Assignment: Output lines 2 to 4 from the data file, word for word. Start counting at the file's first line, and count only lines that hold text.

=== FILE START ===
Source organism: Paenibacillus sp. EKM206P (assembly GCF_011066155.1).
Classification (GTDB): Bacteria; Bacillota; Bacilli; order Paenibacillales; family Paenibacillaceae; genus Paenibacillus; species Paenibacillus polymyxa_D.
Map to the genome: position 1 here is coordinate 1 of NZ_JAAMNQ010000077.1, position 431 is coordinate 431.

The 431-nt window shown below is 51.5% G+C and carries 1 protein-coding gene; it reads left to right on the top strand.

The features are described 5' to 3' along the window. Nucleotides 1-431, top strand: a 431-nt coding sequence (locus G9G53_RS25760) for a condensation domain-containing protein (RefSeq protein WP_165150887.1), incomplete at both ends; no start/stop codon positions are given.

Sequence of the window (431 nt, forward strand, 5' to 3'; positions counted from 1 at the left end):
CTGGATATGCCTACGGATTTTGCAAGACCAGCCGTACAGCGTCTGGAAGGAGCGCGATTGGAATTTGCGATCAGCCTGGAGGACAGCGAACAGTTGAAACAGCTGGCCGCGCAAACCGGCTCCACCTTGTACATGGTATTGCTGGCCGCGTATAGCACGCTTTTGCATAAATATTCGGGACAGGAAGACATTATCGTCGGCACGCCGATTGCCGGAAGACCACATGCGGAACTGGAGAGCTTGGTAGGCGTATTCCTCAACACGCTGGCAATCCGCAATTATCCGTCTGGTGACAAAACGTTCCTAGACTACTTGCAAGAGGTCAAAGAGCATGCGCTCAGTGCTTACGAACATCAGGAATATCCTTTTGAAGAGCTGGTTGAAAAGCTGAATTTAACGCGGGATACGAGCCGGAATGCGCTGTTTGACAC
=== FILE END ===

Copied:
Classification (GTDB): Bacteria; Bacillota; Bacilli; order Paenibacillales; family Paenibacillaceae; genus Paenibacillus; species Paenibacillus polymyxa_D.
Map to the genome: position 1 here is coordinate 1 of NZ_JAAMNQ010000077.1, position 431 is coordinate 431.

The 431-nt window shown below is 51.5% G+C and carries 1 protein-coding gene; it reads left to right on the top strand.